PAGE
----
Wednesday, January 12, 2011

The Girl Who Could Fly: my review



The Girl Who Could Fly
by Victoria Forester

My rating:
5 of 5 stars


This is a MG book that was published in 2008. My summary below:


When baby Piper McCloud first floated, it scared her mother Betty McCloud half to death. Floating was something that just wasn't done. It was tempting providence. In all the hundreds of years McClouds had owned the farm, no one had ever floated there--and Betty, vowing not to tempt providence any further, decided that little Piper McCloud must be homeschooled.

Now nine, there are only two things Piper wants: to have friends, and to wrestle her floating ability into flying. Spurred by a hunger she can't ignore any more, Piper climbs a haystack and whispers,

I'm as light as a cloud, as free as a bird.
I'm part of the sky and I can fly.

And she flies.

But when Piper's longing for friendship and instinct of flight clash, sending the town and then the world into a frenzy about the first flying girl, Piper is whisked off to a special facility for plants, animals, and children with special abilities. Although Piper quickly makes friends with the shyer girls at the facility, Conrad, an antisocial supergenius, seems bent on pushing the kids over the edge. And he has special plans for Piper McCloud.

But is he really cruel, or is there another reason for Conrad's tricks? Could the director Hellion whom Piper has come to trust be responsible for destroying the amazing animals kept in the lab--and the reason children are forgetting how to use their abilities? In a place designed to strip away uniqueness, Piper has only the strength of her heart to get them all out, before the girl who could fly exists no more.


I LOVED this book. I don't think this would fly so well as YA (no pun intended) but within the realm of MG, it's the perfect mix of realism and imagination. Piper McCloud is a persistent and lovable protagonist whose desires can be related to by any kid, but whose struggles challenge youthful selfishness, and carry through ideas of sacrifice, friendship, and belief in dreams. Very adult themes packed realistically into Piper's own unique journey.

Plus, the creativity of this novel is amazing--the powers and abilities of the animals feel unique and well-written. I found myself loving and lingering even on minor characters, even on bad characters; Bella, Nurse Tolle, Jasper, Lily, and of course the elusive J (I have a *guess who this is--anyone want to guess with me?).

I have a very special love for Conrad. His conflict was the perfect balance for his incredible intelligence and his mean streak. I mean, we should probably hate this guy, who is cruel most of the book and even when he's not cruel, isn't a very good friend. But he's so driven and personally tortured and dang smart. Love him.

A couple things did take away from the writing; the author often used CAPS FOR EMPHASIS along with bold, italics, and TONS!!! of exclamation points, maybe even some extra question marks?!! that made her dialogue go cheesy at times. The character of Lelita Hellion was amazing, but I felt like her backstory came at us in too much of a rush, in the very cliched way that happens all too often and leaves the character feeling somewhat flat, rather then well rounded.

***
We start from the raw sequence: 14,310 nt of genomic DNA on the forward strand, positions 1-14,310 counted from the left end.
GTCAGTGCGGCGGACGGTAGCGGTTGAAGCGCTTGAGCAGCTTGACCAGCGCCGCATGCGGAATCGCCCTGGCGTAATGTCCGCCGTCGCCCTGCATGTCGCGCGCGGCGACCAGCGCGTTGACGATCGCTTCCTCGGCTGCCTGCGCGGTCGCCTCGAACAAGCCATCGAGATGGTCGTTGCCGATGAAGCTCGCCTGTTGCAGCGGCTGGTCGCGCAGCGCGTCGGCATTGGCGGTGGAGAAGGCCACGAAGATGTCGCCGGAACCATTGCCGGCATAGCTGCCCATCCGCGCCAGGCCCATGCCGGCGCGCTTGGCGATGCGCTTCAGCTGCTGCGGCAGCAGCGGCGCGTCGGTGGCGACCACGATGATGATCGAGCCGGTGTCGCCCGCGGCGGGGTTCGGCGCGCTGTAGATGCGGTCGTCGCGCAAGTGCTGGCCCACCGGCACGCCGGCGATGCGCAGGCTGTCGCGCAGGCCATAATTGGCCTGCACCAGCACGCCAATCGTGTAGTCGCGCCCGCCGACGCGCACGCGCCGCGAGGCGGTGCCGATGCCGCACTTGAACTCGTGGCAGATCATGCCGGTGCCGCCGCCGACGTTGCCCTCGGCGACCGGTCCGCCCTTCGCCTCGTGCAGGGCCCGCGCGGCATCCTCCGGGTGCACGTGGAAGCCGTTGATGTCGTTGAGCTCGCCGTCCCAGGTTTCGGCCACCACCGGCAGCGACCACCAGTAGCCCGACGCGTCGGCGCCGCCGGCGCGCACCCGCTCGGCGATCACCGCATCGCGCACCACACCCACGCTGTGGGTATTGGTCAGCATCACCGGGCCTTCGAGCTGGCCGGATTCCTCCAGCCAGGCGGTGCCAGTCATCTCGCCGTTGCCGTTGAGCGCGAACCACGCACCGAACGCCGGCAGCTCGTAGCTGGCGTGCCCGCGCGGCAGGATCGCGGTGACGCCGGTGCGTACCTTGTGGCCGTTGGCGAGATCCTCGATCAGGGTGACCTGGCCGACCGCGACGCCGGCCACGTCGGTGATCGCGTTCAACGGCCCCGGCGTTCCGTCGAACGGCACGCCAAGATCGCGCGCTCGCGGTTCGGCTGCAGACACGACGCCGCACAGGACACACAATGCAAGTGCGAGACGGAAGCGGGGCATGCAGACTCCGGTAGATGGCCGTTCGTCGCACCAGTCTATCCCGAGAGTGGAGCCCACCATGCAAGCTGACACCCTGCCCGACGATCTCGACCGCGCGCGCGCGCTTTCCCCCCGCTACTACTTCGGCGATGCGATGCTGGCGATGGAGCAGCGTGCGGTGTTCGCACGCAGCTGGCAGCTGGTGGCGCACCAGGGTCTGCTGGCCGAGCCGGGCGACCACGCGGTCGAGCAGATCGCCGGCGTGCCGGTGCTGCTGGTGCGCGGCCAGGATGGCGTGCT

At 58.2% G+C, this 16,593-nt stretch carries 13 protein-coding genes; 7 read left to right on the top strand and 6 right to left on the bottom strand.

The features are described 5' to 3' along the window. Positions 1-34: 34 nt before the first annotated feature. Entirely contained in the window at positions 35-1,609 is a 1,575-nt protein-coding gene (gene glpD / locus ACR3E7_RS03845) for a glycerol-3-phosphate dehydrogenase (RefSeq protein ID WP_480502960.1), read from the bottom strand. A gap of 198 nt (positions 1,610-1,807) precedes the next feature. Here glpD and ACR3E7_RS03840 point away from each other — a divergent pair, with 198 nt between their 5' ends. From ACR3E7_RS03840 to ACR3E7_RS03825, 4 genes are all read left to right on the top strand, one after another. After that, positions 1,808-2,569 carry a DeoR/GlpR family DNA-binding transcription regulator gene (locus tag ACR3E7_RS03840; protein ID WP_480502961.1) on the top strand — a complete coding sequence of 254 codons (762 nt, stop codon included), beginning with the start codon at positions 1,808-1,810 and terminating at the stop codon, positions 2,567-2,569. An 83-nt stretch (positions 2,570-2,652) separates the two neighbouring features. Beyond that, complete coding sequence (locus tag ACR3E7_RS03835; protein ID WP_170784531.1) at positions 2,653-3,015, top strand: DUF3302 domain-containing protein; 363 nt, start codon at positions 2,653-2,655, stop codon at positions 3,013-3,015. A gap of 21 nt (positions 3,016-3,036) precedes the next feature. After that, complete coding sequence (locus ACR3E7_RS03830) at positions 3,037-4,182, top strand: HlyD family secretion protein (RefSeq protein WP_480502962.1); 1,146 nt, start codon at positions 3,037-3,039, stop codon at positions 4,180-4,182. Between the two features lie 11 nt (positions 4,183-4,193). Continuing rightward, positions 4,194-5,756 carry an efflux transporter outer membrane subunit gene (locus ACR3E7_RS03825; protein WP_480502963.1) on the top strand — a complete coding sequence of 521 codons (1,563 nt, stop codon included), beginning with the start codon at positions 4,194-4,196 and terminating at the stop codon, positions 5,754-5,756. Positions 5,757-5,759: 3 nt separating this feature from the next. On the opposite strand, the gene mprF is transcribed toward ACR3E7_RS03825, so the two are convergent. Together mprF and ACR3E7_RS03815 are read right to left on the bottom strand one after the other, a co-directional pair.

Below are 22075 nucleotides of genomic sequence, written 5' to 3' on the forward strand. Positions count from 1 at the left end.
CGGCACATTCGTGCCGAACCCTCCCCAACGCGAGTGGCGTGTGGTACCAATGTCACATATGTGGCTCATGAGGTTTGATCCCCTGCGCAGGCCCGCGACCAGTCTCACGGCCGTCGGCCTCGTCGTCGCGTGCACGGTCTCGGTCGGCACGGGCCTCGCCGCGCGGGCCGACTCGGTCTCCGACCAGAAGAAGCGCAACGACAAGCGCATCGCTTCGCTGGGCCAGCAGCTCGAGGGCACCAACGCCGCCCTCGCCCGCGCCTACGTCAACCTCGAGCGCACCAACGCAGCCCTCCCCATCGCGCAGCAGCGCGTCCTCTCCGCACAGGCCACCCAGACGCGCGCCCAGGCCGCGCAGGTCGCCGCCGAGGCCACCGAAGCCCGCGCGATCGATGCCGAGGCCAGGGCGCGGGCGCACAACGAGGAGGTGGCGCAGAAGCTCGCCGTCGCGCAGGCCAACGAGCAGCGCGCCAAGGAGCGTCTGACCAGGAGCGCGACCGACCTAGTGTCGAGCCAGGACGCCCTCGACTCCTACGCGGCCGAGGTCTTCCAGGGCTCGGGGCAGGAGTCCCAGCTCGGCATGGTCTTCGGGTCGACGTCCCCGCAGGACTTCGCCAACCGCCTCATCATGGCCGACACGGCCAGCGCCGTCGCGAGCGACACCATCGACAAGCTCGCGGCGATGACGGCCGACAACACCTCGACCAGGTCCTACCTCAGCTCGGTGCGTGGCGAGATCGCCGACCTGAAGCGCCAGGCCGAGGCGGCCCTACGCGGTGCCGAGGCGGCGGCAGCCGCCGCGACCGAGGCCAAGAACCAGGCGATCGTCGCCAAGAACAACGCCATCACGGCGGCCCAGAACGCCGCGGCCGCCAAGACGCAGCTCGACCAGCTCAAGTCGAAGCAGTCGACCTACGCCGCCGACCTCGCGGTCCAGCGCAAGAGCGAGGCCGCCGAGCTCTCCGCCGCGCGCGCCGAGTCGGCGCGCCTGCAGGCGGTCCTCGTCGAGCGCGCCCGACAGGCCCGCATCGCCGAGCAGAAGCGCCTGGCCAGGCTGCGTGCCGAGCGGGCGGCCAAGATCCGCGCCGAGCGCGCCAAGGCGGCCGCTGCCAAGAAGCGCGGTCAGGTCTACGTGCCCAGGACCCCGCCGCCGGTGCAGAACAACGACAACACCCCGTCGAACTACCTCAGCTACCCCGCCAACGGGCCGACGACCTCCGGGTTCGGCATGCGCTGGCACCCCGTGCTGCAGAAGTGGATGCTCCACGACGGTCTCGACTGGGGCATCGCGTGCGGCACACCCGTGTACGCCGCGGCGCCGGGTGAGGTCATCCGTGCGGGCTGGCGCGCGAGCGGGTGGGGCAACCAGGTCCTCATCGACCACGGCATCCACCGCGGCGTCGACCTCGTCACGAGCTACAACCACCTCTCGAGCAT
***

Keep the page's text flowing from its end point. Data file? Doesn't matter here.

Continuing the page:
The other thing I found frustrating was not being with Piper during the dark moment--we get one scene, then we switch to the other characters, and we see Piper return from their POV. It felt like cheating. I wanted to be with Piper. However, our return to her was perfect. And these issues as a whole were so minor that I barely noticed.

In sum, this was an enchanting book that I read in one long read; the ending was perfect; and it will definitely stick with me.

Five stars.



This review was originally published on Goodreads. You can check out more of my reviews here.




**Now for my big guess. Don't read if you don't want spoilers!**

J is actually Jonathan, Lelita Hellion's brother that she sent away after the accident with Sarah! How cool would that be, right? I don't think we'll find out for sure unless there's a sequel, which I don't expect there will be since this was pubbed three years ago, but there were definitely threads left for one.


8 comments:

Karen Akins said...

I thought it was fun, too. I've been a little shocked that there hasn't been a sequel, though. It certainly pointed to one.

Creative A said...

I read on the author's site that originally, this was written and optioned as a screenplay which she decided to write in book form as well. So perhaps that's why there hasn't been a sequel yet? I agree with you, by the end I expected one.

-Mandy

dldzioba said...

Oh, now I've got to pick this up. There's always been a special place in my hear for MG and YA books. They're just perfect bite-size slices of imagination and the real world blended nicely together. Love it.

I shall check it out.

Creative A said...

That's a really good way of putting it. You should definitely pick this up!

-Mandy

Katie said...

Hey, I've given you a blogging award ... you can check it out over at my blog!

http://thesouthernscrawl.blogspot.com/2011/01/awards-and-zombicorns.html

Anonymous said...

ihad to read this book for school and i really did'nt like it

Anonymous Me said...

Ahhh...hi everyone. This post is kinda late but...happy holidays.
Anyways, I totally LOVED the book and I really want a sequel.
Have you read the book "The Girl With the Silver Eyes"? It's just as good, if not better.
Hey, I read your description thing. I'm writing stuff too (well, I never finish most of my stories, but still...)

Creative A said...

Hey AM, no, never read that! Will have to check it out. It may be silly to hope for a sequel to The Girl Who Could Fly now, but hey, a girl can dream, right?

Happy new year to you as well!
-Mandy

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